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Thursday, 23 February 2012

Why French Children Don't Get Fat


French kids are different: These are A. French B. American C. Bakers in training
Bébé Talk
By Liliane Clever
[Writers Clearinghouse News Service]
THE title screamed across the page: ”Why French Parents are Superior.” Needless to say, that it caught my attention. Especially, since I was born in France, and I have a son. Published in the February 4th week-end edition of The Wall Street Journal, the piece written by Pamela Druckerman is an introduction to her book Bringing Up Bébé: One American Mother Discovers the Wisdom of French Parenting.
     I ended up shaking my head throughout most of the article. So many generalities! Parenting is hard work and every parent has his/her own way to approach it. But what if Ms Druckerman is right and the French actually have a leg up on Americans when it comes to raising their children?
Café Olé: Ms Druckerman
     Ms Druckerman, an American expat living in Paris with her British husband, claims that French parents do a better job raising their young children that American parents do. She establishes her objectivity early on. She writes: “ Rest assured, I certainly don’t suffer from a pro-France bias. Au contraire, I’m not even sure that I like living here. I certainly don’t want my kids growing up to become sniffy Parisians.” One could wonder how such superior upbringing could possibly create sniffy people, but logic may not be Ms Druckerman’s strong point. (OK, I haven't actually read the actual book. But I can react to her WSJ article).
     The main point of the article is that French parents teach their children how to behave by teaching them the art of waiting. French babies are taught to not expect instant reaction early on, and learn to wait. Parents are less obsessed with their children, set boundaries, are authoritative and in control. It actually sounds like good old-fashioned parenting to me.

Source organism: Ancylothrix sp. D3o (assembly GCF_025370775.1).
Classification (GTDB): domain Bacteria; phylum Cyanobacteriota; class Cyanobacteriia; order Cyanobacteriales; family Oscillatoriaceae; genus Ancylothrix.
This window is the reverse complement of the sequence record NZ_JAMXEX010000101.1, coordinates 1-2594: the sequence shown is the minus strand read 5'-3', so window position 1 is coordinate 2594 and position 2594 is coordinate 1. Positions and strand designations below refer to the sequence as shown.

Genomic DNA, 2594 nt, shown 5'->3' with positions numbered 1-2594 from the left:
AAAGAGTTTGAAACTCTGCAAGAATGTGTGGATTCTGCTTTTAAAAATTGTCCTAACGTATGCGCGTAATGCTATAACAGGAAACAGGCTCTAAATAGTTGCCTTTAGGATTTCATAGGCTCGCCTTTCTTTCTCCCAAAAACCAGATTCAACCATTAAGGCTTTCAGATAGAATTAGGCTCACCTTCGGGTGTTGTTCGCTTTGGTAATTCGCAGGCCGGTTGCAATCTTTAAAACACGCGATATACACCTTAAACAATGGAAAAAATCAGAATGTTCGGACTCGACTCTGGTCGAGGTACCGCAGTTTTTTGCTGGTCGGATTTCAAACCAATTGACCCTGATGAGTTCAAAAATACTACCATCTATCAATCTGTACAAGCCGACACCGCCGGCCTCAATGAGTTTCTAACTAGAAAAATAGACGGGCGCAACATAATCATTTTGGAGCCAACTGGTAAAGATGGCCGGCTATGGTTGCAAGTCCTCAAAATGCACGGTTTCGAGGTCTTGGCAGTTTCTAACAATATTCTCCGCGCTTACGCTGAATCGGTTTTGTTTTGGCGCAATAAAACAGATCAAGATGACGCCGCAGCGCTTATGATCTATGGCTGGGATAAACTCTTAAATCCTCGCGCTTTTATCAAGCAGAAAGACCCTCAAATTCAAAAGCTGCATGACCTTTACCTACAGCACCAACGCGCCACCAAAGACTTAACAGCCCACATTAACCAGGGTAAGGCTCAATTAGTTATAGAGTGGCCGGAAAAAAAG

According to Ms Druckerman, French children sleep through the night, play quietly by themselves, get along nicely with other children in public playgrounds, eat everything on their plates, do not snack between meals, are polite and respectful to adults, and are mostly pleasant to be around. In contrast, American parents are obsessed with their children, give them instant rewards, have a laissez faire attitude, do not enforce any routine, and get frazzled and overwhelmed. Not surprisingly, American children do not sleep through the night, cannot occupy themselves, have tantrums in public playgrounds, are finicky and can’t dine out, are impolite and disrespectful to adults, and are mostly exhausting to be around. Whew!
     Ms Druckerman makes French children seem like well-oiled and perfectly functioning little machines, while American children are in need of a serious tune up. As for parents, the French are masters free to enjoy peace and quiet, while American parents are slaves without a moment of rest. A bit exaggerated perhaps? No wonder some American parents were outraged in letters to the editor on Feb. 11th. But like with all exaggerations, there is a bit of truth to it.
     Most of the points highlighted by Ms Druckerman can be explained by differences in life styles. After all, life styles and parenting are closely related. Assuming that Ms Druckerman’s claims have any validity, I can think of a few angles from which to look at all this.